The Magdalene Mystique
That’s an excerpt from a beautiful new book, The Magdalene Mystique: Living the Spirituality of Mary Today, by Betty Conrad Adam, an Episcopal priest in Houston. I found this little treasure at the Cathedral Bookstore in Atlanta, and I find that it captures perfectly my own feelings about Mary Magdalene. I have been very drawn to Mary lately, at times feelings a very real and sacred sense of her presence. I’m drawn to Mary Magdalene not as “Mrs. Jesus” or as “the holy grail” but as a visionary prophet in her own right.
The Magdalene Mystique provides a historical overview of how Mary Magdalene has been perceived through the centuries: how she was originally portrayed as the Apostle to the Apostles, then later seen as a prostitute; how parts of her story were replaced by some theologians (including Ephrem the Syrian) by the Virgin Mary; how Mary Magdalene was portrayed in the canonical gospels as well as in the writings of the medieval mystics Marguerite Porete and Theresa of Avila. But this is no dry historical text: the Rev. Adams weaves in her own personal journey into Magdalene spirituality, telling the story of the Magdalene Community that meets each month at an interfaith chapel in Houston. (I’m honored that this community chose to use one of my own writings to open their circle on March 25th.)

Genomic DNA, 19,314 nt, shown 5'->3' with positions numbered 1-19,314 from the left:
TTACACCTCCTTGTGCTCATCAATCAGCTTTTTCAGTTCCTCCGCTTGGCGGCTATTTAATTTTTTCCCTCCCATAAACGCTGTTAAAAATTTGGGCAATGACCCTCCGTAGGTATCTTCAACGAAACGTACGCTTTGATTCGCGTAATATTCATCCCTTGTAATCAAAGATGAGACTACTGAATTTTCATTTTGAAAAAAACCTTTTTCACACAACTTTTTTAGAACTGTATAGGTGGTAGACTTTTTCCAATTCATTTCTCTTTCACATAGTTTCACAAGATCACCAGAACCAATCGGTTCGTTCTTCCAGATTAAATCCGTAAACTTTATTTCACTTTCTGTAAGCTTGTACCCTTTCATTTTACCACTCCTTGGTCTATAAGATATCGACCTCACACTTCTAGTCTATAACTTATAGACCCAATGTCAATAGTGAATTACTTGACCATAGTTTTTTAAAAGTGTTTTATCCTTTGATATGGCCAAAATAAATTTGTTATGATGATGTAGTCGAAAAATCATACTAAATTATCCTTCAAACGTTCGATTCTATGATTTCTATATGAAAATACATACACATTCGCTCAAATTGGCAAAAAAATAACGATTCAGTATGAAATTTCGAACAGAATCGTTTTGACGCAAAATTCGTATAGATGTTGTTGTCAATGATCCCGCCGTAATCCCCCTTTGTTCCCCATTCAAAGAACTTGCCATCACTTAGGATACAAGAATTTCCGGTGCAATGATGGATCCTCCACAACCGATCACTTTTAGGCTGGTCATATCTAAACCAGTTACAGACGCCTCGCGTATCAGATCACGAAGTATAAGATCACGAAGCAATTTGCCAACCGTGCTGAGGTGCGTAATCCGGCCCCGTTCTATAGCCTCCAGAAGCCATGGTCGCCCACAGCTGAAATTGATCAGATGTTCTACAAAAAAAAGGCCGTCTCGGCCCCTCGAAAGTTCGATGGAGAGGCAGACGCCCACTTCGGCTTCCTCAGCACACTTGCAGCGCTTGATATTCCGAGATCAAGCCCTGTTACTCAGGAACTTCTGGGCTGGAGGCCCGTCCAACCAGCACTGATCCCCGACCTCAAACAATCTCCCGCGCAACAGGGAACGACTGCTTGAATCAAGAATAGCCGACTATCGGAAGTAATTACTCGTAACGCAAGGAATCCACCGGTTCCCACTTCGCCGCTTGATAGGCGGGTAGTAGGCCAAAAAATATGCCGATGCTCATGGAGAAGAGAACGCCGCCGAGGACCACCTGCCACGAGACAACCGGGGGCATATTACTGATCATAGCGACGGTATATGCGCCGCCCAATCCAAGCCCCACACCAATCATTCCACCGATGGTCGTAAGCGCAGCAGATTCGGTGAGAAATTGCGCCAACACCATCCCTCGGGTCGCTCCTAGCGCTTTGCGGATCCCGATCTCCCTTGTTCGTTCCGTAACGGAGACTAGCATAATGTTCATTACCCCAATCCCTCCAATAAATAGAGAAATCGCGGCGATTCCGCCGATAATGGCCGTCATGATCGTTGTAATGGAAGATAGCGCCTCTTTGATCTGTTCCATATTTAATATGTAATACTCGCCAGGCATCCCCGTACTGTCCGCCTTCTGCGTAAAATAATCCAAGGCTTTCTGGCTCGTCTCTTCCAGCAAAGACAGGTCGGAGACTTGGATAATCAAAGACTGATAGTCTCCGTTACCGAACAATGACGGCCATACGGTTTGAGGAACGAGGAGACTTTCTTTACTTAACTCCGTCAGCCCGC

The Rev. Adams writes very movingly about finding Mary Magdalene in unexpected places, including an excavated wall-painting in Syria that dates back to the year 232. She writes of the resonances between Mary Magdalene and Miriam the Prophetess (from the Torah) as well as the even older archetype of Psyche. She returns several times to Till We Have Faces, C. S. Lewis’ masterful retelling of the Psyche story.
The Magdalene Mystique also looks at the Coptic Gospel of Mary Magdalene, the sacred text upon which the Magdalene Community in Houston is based. The Rev. Adams shows how this and other texts from early Christian communities portray Mary Magdalene as a reconciling presence, as an apostle of love and mystical experience. She references the Magdalene scholar Esther de Boer, who “has demonstrated that a Stoic perspective stands behind the Gospel of Mary. This view gives a positive view of the material world and the body. The Stoic perspective of the interconnectedness of all things in the cosmos is brought together with a Christian understanding of Jesus as the Human One that now dwells within the disciples.”
One especially valuable feature of The Magdalene Mystique is the appendix that contains three different translations of the Gospel of Mary, side by side in parallel columns. The versions included are by Esther de Boer; the rather scholarly version by Karen L. King; and my favorite, from the French Orthodox priest Jean-Yves Leloup. This parallel translation is worth the price of the book all by itself.
But this book is valuable in so many other respects, too. If you’d like to understand why so many people today, including me, are drawn to Mary Magdalene – not because of The Da Vinci Code or “the lost tomb of Jesus” but because of Mary’s visionary wisdom and healing presence – The Magdalene Mystique is a great introduction to “living the spirituality of Mary today.”